Top Tips for First-Time Boat Owners


Top Tips for First-Time Boat Owners

Set sail into responsible boat ownership by navigating the waves of responsibility on the high seas with these top first-timer's tips...

Buying a boat is a great idea, especially if you live near a lake or the sea. However, boat ownership carries a lot of responsibility, much like owning a car. Before you cast off for the first time, make sure you check all the boxes for responsible boat ownership.

Top Tips for First-Time Boat Owners


When you buy a car, you typically need a place to keep it when you’re not using it. It could be a garage, your driveway, or public street parking. The same applies to boats.

You could store your boat on a trailer, and that’s the most convenient option because you can access it anytime. However, not all communities allow long-term boat parking, even in your own driveway. You could keep it in your garage if it fits or in a dry boat storage facility for a fee if there is one near you.

Other people prefer to keep their boats in a marina (also for a fee) or build their own dock if they have waterfront property. If you opt for the latter, purchase your custom dock from a manufacturer dedicated to quality workmanship. It will last longer that way.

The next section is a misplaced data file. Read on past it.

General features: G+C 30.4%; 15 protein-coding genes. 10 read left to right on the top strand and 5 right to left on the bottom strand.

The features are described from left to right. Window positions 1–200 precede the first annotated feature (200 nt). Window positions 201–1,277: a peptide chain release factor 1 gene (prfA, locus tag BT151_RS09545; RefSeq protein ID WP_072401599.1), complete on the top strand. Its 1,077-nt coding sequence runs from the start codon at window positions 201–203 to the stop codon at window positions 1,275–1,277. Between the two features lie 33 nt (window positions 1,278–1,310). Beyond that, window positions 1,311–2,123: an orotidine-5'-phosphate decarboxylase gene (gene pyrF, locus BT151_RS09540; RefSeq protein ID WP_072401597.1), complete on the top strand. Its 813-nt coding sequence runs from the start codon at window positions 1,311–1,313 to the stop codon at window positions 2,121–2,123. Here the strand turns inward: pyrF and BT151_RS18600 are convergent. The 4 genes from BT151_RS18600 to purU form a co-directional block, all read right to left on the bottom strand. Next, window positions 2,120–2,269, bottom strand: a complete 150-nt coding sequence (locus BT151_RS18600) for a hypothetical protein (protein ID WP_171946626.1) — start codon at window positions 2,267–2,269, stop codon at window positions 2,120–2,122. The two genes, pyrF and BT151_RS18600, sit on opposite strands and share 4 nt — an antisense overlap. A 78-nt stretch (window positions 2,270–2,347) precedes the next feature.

Choosing a storage option for your boat when actively using it and during the off-season would be best. That would reduce any stress of owning a boat in the long run.

Safety Course

All but seven states in the US require boat operators to take a safety course and obtain a valid certificate from the state’s regulatory authority. Furthermore, all states have a minimum age requirement to operate a personal watercraft (PWC). Check the legal requirements in your state for using PWCs to operate your boat before anything else.


Only Utah requires liability insurance for all motorboats and PWCs. The minimum coverage is $25,000 for injury, $50,000 for death, $25,000 for property damage, and $65,000 per accident. Arkansas requires a minimum of $50,000 liability coverage for motorboats with engines over 50 horsepower.

However, even if the law does not require you to get insurance, you should. Liability coverage can protect you financially in case of accidents that cause injury or property damage to third parties. Other types of boat insurance may also compensate you for theft or damage to your boat and trailer due to accidents or acts of God.

Suppose you accidentally hit the dock, causing damage to your boat and the dock. Having the correct insurance policies will cover your costs.


A trailer is indispensable if you want to make your boat portable and go to other bodies of water. In most cases, the boat seller will provide the recommended trailer type, size, and Gross Vehicle Weight Rating (GVWR). For safety, choose a trailer with a GVWR that exceeds your boat’s and gear’s total weight by about 15 percent. Don’t skimp on this part; it could be disastrous for you and your boat if you choose the wrong trailer.

Additionally, a trailer requires a vehicle rated for towing a boat. You can find out if your current vehicle can handle the load by checking the owner’s manual. Look for the tow rating and Gross Combined Vehicle Rating (GCVR) and determine the combined weight of your vehicle, trailer, boat, and cargo. Ideally, the total should not exceed 80 percent of the GCVR.